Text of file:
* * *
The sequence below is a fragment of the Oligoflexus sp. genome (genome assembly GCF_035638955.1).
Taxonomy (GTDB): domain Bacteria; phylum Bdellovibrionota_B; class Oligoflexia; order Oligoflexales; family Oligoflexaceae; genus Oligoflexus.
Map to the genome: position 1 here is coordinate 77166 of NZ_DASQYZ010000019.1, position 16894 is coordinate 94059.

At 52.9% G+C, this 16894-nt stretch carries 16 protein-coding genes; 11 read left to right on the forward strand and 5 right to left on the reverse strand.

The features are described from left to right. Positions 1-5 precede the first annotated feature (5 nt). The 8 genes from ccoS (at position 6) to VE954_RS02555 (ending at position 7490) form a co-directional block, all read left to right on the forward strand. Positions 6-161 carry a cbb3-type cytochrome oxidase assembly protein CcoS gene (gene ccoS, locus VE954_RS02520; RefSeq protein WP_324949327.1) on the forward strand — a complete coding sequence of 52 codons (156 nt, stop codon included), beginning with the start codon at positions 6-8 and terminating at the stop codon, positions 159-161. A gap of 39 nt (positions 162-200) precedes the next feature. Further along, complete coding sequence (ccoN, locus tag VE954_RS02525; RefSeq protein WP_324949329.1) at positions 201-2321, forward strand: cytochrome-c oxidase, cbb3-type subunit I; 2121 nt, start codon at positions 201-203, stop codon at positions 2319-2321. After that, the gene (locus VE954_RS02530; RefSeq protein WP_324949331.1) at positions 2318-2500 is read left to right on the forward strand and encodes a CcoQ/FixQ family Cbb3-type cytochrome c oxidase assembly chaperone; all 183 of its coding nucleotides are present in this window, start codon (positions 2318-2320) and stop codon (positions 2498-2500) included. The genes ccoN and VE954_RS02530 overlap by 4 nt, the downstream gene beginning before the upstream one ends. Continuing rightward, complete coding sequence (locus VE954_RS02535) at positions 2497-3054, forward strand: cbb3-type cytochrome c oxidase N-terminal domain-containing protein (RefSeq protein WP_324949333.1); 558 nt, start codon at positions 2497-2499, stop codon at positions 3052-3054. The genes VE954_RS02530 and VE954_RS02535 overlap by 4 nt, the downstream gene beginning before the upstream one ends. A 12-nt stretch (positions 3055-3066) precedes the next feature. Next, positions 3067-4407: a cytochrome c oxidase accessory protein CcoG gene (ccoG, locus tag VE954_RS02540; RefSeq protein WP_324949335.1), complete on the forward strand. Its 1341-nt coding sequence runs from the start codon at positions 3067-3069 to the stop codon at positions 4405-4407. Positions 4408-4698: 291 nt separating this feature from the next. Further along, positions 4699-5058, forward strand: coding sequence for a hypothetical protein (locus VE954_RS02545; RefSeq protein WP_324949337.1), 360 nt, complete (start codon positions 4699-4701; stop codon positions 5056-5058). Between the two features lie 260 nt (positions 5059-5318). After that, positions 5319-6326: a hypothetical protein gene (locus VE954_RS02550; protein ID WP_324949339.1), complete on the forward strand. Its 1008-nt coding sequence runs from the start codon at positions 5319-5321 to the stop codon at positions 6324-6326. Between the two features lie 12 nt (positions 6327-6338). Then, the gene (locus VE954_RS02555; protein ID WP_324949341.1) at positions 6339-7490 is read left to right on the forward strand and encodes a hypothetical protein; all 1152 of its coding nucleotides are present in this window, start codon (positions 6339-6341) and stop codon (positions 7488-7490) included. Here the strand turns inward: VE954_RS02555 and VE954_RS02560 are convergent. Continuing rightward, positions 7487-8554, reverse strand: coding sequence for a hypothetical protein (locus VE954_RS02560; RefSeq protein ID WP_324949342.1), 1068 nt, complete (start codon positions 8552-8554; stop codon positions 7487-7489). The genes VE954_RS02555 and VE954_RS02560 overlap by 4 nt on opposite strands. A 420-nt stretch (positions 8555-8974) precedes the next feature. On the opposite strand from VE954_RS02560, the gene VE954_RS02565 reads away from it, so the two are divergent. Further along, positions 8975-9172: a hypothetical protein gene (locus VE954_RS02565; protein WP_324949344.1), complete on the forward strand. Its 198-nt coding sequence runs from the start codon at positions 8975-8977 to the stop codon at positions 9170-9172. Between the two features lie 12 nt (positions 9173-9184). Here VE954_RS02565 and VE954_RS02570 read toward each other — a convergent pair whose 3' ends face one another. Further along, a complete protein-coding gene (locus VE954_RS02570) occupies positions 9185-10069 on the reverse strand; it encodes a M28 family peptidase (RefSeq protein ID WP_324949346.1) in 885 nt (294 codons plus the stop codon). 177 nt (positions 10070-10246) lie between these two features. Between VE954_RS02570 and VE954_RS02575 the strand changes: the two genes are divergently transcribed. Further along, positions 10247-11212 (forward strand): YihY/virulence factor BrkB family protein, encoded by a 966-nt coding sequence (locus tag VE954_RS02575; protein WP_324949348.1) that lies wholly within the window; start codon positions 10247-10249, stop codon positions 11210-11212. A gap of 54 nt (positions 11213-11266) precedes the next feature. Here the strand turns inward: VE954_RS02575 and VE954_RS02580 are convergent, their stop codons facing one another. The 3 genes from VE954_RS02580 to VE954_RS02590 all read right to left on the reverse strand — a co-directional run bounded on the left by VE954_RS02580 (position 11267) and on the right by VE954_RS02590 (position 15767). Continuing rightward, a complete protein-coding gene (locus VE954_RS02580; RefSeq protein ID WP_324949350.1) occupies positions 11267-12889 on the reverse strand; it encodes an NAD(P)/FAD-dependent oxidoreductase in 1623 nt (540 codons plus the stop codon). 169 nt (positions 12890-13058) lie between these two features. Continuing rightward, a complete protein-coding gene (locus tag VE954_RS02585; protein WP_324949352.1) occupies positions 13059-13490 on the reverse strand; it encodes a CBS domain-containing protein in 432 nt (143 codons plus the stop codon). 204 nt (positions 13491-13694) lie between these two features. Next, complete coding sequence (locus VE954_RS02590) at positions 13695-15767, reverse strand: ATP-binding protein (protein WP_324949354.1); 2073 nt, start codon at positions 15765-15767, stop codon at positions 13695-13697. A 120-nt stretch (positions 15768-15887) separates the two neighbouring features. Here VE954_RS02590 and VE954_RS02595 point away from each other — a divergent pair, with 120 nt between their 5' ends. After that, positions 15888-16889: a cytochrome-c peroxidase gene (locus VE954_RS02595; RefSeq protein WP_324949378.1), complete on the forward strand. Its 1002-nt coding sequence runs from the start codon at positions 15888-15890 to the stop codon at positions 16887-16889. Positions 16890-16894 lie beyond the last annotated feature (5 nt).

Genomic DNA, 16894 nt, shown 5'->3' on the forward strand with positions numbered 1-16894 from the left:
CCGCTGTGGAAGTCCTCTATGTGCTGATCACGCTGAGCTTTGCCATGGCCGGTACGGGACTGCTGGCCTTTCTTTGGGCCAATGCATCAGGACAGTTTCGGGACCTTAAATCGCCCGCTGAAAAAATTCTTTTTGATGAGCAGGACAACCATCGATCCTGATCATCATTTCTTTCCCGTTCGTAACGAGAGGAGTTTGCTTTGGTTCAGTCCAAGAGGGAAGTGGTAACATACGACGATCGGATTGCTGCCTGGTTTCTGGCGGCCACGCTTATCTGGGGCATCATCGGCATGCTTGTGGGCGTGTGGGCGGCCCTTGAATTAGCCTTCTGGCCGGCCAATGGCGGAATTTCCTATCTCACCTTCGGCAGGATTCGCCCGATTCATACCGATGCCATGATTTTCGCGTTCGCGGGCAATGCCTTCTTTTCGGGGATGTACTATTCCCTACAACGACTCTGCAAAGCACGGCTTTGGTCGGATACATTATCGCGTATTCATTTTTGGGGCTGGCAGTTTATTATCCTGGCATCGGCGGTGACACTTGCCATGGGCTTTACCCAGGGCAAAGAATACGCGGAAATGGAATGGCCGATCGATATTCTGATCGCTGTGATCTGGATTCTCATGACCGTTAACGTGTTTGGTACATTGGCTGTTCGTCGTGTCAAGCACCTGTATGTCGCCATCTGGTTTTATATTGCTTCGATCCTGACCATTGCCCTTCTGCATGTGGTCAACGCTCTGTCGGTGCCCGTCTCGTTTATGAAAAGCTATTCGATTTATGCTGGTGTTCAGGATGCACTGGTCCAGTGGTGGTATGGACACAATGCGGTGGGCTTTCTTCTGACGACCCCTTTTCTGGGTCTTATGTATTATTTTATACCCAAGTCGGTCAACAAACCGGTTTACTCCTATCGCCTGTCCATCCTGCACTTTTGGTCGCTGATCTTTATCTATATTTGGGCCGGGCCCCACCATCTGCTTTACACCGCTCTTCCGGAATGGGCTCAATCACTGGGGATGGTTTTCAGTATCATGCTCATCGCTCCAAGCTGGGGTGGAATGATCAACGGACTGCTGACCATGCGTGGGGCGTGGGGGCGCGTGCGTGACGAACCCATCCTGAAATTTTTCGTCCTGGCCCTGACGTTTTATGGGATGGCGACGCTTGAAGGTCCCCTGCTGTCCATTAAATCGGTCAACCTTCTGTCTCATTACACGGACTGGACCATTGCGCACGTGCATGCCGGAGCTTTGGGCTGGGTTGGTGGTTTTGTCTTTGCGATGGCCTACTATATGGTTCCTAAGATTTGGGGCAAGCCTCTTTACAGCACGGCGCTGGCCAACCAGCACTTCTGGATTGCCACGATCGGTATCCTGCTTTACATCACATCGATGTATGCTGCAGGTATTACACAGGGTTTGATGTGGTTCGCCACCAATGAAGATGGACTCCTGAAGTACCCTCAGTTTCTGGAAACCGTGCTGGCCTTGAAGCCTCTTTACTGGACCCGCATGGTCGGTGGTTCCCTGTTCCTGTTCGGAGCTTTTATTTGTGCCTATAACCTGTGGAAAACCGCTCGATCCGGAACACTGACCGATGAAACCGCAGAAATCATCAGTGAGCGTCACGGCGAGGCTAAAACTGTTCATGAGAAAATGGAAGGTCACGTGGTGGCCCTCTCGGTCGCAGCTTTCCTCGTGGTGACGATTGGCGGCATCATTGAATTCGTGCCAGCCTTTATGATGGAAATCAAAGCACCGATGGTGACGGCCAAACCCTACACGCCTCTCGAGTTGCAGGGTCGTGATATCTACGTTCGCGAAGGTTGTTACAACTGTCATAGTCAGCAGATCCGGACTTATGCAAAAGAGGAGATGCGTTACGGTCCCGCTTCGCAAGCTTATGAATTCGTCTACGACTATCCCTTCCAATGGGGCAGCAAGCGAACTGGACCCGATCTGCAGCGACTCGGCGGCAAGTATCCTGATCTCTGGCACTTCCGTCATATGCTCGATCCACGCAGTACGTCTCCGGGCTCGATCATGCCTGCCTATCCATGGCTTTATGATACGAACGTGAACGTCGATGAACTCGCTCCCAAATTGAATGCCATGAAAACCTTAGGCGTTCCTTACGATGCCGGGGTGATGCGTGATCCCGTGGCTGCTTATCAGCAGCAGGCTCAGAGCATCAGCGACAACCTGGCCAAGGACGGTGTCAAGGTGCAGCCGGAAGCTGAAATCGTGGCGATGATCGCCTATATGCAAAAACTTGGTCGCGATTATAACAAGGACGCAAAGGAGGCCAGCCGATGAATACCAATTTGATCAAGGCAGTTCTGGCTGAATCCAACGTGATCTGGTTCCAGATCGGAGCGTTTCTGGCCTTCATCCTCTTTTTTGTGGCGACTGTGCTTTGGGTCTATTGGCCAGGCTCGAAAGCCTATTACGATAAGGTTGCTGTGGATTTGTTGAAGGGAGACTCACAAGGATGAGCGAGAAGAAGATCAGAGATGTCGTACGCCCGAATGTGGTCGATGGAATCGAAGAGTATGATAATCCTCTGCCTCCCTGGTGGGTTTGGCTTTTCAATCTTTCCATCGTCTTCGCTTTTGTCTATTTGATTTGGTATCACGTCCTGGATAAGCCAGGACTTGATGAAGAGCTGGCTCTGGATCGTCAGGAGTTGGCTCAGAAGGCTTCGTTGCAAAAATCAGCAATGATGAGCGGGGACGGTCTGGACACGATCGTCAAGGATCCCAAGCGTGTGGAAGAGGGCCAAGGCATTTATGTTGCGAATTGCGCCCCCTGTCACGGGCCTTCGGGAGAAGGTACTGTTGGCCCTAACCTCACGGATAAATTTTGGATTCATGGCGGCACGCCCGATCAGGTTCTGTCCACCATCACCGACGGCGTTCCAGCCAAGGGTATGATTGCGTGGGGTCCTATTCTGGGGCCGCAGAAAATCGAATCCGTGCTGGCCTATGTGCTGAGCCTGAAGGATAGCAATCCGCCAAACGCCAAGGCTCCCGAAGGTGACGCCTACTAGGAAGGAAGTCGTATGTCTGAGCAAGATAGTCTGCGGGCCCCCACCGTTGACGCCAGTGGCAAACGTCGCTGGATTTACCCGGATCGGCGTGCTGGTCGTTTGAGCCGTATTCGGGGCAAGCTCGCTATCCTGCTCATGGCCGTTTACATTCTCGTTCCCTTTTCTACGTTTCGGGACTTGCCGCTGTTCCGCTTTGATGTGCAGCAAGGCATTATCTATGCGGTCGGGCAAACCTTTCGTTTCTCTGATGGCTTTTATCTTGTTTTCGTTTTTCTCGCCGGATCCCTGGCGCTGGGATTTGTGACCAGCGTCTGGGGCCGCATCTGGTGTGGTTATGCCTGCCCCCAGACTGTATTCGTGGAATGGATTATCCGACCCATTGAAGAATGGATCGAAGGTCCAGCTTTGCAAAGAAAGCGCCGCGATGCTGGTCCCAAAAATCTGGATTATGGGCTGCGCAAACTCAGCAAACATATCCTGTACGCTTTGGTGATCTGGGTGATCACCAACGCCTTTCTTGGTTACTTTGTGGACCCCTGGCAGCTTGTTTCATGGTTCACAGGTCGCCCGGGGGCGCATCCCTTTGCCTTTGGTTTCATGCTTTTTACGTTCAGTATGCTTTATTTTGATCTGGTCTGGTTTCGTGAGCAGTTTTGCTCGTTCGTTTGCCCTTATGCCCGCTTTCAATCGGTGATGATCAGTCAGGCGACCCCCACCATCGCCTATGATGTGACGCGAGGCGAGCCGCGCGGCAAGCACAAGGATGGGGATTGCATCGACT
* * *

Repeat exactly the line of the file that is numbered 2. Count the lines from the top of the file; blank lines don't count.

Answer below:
Taxonomy (GTDB): domain Bacteria; phylum Bdellovibrionota_B; class Oligoflexia; order Oligoflexales; family Oligoflexaceae; genus Oligoflexus.